Market News

 May 24, 2010
Financial Risks of Oil Sands Greater than BP's Gulf Oil Spill

  While public attention is focused on widespread environmental and financial damage from the Gulf of Mexico oil spill, a new Ceres report released today shows that the environmental and financial risks of producing oil in Canada's vast oil sands region may be even greater.

Alberta's oil sands are already the world's largest energy project-with $200 billion in funds committed from the world's leading oil producers, including BP, ExxonMobil and Shell.  However, these producers face numerous environmental, production and distribution challenges that will grow as the oil sands industry pushes to boost production amid tighter regulations and resource constraints, concludes the Ceres-commissioned report authored by RiskMetrics Group. Oil sands companies in Alberta are already producing 1.3 million barrels a day, and their goal is to triple production by 2030.

"The risks for companies involved in developing Canada's oil sands are arguably greater than those in the Gulf of Mexico," said Ceres president Mindy Lubber, whose group commissioned the report, Canada's Oil Sands: Shrinking Window of Opportunity. "The energy-and water-intensive nature of oil sands, combined with climate change regulations, permitting obstacles and other challenges, are a recipe for diminishing revenues and returns if not properly managed."

The report recommends that oil sands companies move quickly to examine and respond to these multiple challenges facing the industry and that investors press the companies for such action, too. Investors have already filed shareholder resolutions on the oil sands topic with Royal Dutch Shell, ExxonMobil, BP and ConocoPhillips. The Shell resolution will be voted on at tomorrow's annual corporate meeting in London.  ExxonMobil's shareholder resolution is up for a vote on May 26.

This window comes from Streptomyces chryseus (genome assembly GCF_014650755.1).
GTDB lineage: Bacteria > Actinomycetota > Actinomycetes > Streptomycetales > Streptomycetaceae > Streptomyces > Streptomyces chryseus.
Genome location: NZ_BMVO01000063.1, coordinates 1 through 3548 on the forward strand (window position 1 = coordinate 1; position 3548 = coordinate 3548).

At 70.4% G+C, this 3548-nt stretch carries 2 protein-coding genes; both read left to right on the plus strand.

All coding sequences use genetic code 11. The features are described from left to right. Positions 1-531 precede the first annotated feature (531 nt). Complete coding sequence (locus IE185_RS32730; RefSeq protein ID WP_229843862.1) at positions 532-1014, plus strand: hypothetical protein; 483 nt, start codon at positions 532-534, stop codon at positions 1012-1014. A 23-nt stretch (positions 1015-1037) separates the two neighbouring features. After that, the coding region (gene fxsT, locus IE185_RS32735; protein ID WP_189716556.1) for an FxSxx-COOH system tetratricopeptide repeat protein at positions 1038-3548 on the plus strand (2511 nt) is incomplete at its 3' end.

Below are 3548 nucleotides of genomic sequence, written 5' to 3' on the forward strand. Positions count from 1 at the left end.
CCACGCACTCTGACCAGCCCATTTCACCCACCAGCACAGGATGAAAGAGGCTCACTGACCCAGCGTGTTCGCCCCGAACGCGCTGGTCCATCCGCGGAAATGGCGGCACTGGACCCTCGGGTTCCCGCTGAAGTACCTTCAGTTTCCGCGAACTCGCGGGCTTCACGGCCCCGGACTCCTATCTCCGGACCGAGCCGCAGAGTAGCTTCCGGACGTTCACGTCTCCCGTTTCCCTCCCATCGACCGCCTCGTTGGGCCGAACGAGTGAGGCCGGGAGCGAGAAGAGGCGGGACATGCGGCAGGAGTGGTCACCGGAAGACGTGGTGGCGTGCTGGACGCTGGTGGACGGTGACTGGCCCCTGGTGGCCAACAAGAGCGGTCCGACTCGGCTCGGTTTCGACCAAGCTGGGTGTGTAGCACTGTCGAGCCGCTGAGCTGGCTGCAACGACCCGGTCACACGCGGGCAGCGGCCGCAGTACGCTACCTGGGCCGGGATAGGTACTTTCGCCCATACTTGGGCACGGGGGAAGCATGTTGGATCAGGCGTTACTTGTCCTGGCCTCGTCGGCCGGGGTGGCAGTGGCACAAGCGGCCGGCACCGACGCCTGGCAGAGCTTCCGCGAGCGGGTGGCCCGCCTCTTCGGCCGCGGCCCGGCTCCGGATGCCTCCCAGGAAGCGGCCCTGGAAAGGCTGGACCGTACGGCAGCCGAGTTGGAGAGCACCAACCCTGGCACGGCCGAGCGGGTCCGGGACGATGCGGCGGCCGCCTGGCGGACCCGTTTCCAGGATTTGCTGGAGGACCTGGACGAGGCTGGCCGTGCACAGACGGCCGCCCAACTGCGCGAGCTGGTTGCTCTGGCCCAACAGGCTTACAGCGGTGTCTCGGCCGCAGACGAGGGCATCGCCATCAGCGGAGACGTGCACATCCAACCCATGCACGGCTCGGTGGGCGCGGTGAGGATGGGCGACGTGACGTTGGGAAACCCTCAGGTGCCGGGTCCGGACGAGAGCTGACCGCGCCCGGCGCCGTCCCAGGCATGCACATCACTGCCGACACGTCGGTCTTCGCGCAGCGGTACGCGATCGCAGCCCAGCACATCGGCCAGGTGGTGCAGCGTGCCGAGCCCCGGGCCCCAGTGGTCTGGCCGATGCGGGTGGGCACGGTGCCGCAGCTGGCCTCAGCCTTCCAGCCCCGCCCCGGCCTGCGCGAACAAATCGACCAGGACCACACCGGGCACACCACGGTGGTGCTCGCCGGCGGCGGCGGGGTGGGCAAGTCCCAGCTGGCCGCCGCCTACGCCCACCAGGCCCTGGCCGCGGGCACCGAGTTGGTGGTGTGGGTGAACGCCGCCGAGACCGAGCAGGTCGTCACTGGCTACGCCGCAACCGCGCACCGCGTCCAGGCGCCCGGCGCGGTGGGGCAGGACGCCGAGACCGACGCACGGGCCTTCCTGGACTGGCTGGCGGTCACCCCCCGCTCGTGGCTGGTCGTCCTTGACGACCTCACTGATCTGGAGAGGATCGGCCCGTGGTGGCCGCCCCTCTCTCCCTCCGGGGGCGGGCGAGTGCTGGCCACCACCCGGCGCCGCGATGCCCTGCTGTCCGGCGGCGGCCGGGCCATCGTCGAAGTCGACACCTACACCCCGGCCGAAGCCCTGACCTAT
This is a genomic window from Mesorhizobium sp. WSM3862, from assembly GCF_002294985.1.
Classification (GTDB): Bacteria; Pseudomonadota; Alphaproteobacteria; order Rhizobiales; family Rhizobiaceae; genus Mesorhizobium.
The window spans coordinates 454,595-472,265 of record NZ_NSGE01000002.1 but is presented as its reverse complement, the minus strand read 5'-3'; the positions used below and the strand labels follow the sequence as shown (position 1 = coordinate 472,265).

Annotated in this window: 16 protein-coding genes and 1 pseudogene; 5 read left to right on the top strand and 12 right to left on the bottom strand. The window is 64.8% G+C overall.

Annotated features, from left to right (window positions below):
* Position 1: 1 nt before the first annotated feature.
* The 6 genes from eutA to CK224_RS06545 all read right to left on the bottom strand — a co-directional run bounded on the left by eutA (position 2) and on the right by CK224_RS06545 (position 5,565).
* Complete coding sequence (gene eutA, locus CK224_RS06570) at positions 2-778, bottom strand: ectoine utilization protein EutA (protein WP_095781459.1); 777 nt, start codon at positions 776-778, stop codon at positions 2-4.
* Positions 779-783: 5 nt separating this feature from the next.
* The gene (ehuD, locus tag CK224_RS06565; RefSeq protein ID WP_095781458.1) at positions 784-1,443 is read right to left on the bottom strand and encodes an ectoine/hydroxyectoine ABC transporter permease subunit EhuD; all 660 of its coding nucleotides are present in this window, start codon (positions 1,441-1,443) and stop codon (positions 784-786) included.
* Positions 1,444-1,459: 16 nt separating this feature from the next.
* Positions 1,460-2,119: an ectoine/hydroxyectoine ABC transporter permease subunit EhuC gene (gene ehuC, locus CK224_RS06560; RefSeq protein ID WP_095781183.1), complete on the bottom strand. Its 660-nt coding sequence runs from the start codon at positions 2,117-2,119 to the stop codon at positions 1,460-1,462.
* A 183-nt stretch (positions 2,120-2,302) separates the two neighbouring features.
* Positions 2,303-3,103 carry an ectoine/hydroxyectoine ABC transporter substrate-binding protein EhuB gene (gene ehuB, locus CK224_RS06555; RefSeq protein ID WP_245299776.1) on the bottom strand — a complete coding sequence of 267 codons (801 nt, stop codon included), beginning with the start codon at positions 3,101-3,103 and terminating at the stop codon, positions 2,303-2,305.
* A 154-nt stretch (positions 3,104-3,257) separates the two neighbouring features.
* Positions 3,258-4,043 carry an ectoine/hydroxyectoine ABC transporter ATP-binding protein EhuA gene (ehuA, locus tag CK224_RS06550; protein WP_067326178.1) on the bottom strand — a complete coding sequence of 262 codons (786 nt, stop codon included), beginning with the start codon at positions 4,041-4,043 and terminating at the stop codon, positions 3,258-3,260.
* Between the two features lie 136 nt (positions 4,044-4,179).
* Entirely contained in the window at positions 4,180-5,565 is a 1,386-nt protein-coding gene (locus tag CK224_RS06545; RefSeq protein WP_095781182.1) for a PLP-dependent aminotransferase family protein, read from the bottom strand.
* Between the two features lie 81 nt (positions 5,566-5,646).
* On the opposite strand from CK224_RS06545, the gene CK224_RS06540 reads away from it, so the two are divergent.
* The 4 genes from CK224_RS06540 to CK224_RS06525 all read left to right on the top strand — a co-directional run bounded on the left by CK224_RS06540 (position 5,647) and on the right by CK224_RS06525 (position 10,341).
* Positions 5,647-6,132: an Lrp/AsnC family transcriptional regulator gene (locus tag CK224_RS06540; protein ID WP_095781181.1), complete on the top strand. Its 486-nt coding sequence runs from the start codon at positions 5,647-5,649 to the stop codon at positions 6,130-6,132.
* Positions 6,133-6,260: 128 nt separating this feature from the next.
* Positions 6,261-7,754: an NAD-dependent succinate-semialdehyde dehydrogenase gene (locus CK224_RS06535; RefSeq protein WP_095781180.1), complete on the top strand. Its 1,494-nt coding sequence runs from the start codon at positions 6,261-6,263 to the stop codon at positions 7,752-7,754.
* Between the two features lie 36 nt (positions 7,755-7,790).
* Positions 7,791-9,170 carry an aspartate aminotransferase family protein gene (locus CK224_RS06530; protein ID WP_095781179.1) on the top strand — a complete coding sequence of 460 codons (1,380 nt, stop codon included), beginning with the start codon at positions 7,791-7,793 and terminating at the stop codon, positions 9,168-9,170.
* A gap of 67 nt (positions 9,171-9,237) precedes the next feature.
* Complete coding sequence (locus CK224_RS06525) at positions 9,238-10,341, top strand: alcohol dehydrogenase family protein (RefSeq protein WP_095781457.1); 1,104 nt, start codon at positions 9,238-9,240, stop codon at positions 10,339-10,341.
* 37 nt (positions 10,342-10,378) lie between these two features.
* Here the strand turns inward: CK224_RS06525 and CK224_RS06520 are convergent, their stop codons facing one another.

While just over half of U.S. oil comes from overseas countries like Venezuela and Saudi Arabia, the fastest growing source is from two North American regions - the Gulf of Mexico and Canada's vast oil sands region. Oil production from these two areas has grown to three million barrels a day in recent years, supplying more than 15 percent of total U.S. oil needs.

While deepwater oil production in the Gulf has huge environmental risks that are obvious today, this report concludes that long-term risks from development in Canada's oil sands region are arguably greater. Many of these risks stem from already-high financial costs and the environmental impacts of transforming highly viscous bitumen into synthetic crude oil - a process that requires vast amounts of energy and water.


"Investors need to question whether this is a wise use of resources," says Doug Cogan, a report co-author and director of climate risk management for RiskMetrics Group.  "The oil sands process takes natural gas-the cleanest-burning and lowest-carbon fossil fuel-to turn one of the dirtiest and highest-carbon fuels into a saleable product.  Large volumes of freshwater are also consumed in the process, and end up in toxic tailings ponds.